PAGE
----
A point of discussion kept coming back to balancing when to start my treatments and when That Baby should be born. There are concerns about lung development when babies are born early. There are guidelines that under typical circumstances babies are not to be induced before thirty-nine weeks. These weren’t typical circumstances so some of Those Doctors wanted to wait until 36, 37, and some even 38 weeks. We left Maternal Fetal Medicine without an exact answer that day. However, we were told about a clinical trial that I could potentially be enrolled in. The study examines the benefit of steroid injections for babies when given to the mothers between 34 and 36 weeks of pregnancy when the baby is going to be born in that time period. There is a lot of timing involved in when the shots are given and the specifics of when the baby is born.

Later in the week, I met with genetics alone to go over the initial information. We discussed family I’ve never met and those that are genetic but not family. We went back later in the week to go over the genetics counseling, risks, and what it would all mean if I chose to have the testing done. I qualified for a rather inclusive panel given my age. We asked our questions. I gave the information my dad had been able to piece together from the lesser known relatives. There was a lot of distant breast cancer and it got pretty close to my branch of the tree. Yet, it seemed to miss. They drew the blood.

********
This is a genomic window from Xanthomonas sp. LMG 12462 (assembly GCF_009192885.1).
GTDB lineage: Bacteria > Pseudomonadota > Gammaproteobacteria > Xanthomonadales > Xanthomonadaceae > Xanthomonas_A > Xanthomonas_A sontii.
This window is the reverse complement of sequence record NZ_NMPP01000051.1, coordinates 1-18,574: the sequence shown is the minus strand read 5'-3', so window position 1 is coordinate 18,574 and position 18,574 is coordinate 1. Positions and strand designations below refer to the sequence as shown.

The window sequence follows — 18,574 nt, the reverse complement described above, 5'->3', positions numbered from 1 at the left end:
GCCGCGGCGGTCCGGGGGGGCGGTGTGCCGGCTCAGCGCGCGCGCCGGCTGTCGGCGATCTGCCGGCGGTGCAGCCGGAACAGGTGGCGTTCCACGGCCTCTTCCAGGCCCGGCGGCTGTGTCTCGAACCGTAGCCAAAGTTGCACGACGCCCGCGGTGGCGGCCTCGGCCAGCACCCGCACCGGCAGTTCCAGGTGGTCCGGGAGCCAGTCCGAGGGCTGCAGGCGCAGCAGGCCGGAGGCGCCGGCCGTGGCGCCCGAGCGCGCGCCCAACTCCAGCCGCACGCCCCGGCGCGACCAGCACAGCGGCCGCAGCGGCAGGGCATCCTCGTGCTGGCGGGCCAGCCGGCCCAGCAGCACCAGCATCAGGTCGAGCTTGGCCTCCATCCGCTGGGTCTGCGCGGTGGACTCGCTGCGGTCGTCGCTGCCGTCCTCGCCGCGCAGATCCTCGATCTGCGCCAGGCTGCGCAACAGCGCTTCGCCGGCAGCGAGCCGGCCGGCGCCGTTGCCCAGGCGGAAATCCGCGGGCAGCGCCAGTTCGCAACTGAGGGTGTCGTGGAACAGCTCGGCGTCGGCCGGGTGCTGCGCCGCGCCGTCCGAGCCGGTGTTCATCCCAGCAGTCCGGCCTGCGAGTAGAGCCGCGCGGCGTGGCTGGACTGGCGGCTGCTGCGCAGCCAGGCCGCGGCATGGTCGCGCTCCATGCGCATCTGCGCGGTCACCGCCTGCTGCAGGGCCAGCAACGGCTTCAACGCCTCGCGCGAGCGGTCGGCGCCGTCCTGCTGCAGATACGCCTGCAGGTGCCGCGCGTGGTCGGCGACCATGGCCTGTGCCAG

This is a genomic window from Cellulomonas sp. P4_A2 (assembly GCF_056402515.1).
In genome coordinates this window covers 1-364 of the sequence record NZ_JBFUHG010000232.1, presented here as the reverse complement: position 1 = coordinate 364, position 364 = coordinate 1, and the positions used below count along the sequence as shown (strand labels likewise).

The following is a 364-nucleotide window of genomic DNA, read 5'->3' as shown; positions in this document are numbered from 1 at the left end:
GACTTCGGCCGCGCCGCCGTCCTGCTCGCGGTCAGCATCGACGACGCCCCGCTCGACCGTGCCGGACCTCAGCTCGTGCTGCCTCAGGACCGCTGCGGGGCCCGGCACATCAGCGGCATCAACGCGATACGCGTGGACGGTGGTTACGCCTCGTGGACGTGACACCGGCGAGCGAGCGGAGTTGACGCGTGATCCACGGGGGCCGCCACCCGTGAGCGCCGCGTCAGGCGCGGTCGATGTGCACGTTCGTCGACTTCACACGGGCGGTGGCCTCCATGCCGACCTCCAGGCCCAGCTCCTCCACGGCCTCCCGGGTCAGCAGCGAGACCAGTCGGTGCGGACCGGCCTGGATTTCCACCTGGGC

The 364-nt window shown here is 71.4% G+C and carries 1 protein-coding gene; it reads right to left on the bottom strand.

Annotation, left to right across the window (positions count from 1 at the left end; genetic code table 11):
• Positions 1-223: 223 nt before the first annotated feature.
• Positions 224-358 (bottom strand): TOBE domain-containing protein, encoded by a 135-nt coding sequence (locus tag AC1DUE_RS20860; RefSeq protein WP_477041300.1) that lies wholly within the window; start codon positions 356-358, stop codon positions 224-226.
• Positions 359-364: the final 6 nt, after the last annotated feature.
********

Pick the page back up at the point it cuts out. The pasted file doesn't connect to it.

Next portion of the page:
We met with the medical oncologist. He went over options. We asked about consulting with a family friend from a well known comprehensive cancer center. We had a plan. We had a path. It would all change by the end of the week. The plan was baby first, body scan, port, chemo, surgery, radiation.

It would all start soon. I should stop working as soon as I could get it wrapped up. I was losing weight. I was not sleeping. I kept going. We saw the OB-GYN again at the end of the week. We scheduled my induction. The doctor who referred me to have the lump checked would be on call that day and would, in theory, deliver That Baby. Baby girl was both healthy and cooperating and for the first time since my world had flipped upside down, she was upside down. Things were literally falling into place.


  1. Very inspiring and looking forward to more posts. Especially the big party one.


  2. I am so sorry to hear you have been going through this. I think it’s amazing you are writing it all down through. I didn’t go through anything like this, but I found it therapeutic to write it all down. I hope you are finding the same thing


    • Thanks, Jen! I know from reading your blog some of what you have been through. Thinking about how you shared your journey, and others who do the same, and in turn help others was in my mind when I started contemplating how to go about this. It is very therapeutic at times and a good record for the girls to have someday since I am sure there will be parts That Guy and I have forgotten by the time they start to understand in full.



  1. […] the week to remember, I had to start sharing with those at work who needed to know sooner than later. I was lucky enough […]